Since Neil’s death, his widow Louise Oswald continues to fulfill her promise to Neil to raise awareness of ALS/MND. Louise is working closely with the filmmakers on the outreach campaign, providing interviews for national press and making many personal appearances to speak at screenings. Louise has been writing a book about her experience of caring for her family in the eighteen months between the birth of her son and the death of her husband. Neil’s words join her in the latter part of the book as she adds comment to each entry of The Plattitude. Louise lives in a small village near St. Andrews in Scotland with Oscar and her new husband Robin.

I Am Breathing has screened at many acclaimed film festivals including World Premiere in IDFA Competition for Feature-Length Documentary, Amsterdam 2012; Best Documentary at Riverun Film Fest 2013; Nordic Premiere at DocPoint, Helsinki Documentary Film Fest 2013; Edinburgh Film Festival 2013; Hot Docs Canadian International Documentary Fest 2013; True/False Film Fest 2013, and others.

About the Filmmakers:

Emma Davie is a documentary filmmaker based in Scotland. She also teaches at Edinburgh College of Art, University of Edinburgh, where she runs the Film and TV Department. Previous work includes What Age Can You Start Being An Artist? for Channel 4 (2004, nominated for Grierson Award); Gigha: Buying Our Island (2002), a one-hour film for BBC/Scottish Screen; and Flight, a BBC/Canadian co-production (2000).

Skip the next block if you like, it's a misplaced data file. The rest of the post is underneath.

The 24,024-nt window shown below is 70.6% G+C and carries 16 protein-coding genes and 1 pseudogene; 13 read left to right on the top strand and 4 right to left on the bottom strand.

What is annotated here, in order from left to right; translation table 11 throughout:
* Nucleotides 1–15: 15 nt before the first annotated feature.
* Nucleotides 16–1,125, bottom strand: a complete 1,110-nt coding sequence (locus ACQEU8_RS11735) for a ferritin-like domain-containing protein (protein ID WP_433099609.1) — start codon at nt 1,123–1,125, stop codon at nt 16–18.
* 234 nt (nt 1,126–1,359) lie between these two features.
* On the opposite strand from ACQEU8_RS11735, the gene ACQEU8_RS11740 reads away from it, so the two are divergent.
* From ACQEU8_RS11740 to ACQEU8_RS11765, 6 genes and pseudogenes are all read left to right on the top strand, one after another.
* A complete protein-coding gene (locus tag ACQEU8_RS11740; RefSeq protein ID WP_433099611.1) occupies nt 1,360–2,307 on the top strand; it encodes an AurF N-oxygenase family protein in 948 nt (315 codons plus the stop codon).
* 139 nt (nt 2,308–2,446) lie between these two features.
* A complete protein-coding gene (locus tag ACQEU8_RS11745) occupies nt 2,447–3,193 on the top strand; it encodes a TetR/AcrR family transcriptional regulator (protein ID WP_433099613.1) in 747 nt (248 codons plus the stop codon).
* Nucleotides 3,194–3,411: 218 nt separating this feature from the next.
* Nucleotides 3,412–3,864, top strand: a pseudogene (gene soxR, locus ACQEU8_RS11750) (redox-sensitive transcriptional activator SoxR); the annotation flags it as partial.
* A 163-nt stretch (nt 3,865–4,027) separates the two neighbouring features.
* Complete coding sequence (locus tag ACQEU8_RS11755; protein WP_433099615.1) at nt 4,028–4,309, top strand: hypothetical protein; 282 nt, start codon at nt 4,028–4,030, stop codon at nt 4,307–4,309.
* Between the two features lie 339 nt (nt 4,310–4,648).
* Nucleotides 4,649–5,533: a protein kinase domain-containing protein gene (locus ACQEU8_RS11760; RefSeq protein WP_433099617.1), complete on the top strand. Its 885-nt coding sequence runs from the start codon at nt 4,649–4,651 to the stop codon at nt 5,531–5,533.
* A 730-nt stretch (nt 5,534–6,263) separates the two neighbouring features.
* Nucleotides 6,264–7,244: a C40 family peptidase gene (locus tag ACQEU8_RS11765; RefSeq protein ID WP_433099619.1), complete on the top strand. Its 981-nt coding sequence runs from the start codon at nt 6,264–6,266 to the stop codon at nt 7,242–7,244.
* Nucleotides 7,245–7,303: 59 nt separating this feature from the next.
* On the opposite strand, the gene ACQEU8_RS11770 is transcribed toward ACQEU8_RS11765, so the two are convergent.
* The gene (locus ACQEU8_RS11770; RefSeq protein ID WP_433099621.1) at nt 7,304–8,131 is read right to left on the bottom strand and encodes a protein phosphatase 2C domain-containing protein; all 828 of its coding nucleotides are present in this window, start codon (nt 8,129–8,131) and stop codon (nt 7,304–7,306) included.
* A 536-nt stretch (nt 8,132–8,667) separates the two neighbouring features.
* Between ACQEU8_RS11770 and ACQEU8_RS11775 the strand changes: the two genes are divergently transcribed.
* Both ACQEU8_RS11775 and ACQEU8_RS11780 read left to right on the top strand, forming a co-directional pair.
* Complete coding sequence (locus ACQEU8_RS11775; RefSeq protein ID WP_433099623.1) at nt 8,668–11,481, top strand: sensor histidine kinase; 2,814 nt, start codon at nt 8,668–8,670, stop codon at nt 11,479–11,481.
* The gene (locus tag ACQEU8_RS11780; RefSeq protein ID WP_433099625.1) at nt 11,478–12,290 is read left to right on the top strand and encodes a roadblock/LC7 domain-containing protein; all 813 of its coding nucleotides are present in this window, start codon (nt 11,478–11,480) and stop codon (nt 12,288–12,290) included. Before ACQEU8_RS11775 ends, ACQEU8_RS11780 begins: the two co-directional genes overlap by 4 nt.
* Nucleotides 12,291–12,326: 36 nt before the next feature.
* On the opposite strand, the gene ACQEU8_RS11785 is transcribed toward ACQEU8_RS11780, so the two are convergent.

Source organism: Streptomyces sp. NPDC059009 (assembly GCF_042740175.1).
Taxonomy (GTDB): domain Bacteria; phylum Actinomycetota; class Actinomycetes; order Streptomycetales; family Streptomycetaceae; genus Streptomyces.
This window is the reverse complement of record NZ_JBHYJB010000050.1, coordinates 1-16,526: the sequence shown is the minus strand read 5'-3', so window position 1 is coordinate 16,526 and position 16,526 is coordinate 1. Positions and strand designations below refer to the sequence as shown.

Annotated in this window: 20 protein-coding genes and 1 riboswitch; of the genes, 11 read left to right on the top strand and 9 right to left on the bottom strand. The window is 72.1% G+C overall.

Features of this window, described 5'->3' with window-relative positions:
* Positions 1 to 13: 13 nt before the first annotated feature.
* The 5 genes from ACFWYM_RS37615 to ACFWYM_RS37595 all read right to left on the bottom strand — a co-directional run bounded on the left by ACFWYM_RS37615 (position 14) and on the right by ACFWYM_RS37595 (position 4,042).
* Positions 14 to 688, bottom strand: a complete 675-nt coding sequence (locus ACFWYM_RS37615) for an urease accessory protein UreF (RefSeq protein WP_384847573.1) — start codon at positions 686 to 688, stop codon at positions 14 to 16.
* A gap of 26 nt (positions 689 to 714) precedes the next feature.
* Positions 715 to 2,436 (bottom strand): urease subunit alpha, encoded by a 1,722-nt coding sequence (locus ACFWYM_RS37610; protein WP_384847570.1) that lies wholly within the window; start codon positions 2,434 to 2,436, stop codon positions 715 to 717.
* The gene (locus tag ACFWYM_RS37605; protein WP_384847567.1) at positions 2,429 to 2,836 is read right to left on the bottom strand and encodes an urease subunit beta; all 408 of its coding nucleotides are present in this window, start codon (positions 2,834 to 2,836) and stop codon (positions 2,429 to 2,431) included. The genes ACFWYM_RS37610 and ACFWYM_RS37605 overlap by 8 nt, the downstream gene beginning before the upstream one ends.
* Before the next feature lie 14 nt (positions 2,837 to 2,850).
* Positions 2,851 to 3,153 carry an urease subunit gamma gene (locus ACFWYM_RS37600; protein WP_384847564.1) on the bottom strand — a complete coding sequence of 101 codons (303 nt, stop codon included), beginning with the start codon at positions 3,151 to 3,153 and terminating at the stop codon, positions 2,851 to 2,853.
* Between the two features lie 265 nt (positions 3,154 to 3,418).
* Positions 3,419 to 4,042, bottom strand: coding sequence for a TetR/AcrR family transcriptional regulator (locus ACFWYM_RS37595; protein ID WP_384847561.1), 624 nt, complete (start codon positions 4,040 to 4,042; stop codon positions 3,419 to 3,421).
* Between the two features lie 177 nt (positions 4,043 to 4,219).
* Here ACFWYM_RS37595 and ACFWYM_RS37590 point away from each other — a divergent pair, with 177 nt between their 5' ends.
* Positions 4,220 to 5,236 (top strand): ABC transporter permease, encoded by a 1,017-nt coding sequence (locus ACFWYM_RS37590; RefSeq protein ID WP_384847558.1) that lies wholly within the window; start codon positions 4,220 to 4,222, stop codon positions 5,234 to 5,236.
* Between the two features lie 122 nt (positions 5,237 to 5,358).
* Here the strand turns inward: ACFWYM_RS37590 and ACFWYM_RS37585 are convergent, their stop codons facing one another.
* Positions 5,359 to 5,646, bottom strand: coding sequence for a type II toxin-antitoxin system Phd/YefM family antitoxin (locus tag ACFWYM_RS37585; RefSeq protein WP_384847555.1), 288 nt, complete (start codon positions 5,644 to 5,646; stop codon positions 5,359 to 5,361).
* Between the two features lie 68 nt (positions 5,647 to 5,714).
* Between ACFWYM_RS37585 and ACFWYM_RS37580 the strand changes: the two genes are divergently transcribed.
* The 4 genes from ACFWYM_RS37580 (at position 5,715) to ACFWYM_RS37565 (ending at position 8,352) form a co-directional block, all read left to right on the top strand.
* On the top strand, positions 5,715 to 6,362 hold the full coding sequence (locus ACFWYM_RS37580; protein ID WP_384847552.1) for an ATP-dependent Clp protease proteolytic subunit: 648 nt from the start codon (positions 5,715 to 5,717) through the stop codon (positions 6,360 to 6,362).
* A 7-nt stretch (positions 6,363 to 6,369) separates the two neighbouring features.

Morag McKinnon is a graduate of Edinburgh College of Art. Her film Donkeys won a 2011 Scottish BAFTA for Best Feature. It was the second part in the Scottish/Danish co-production with Lars von Trier’s company, the follow up to Red Road. She has directed series and shorts, including the BAFTA-winning series Buried (2004) and the short Home, which also won a BAFTA for Best Short and 16 international awards including the Fox Searchlight New Talent Award. Her other award-winning short, Birthday (2001) won the Silver Bear at the Chicago Film Festival.


Running time: 73 Minutes

Directed by Emma Davie and Morag McKinnon
Produced by Sonja Henrici
Co-Producer: Sigrid Dyekjær
Executive Producer: Noé Mendelle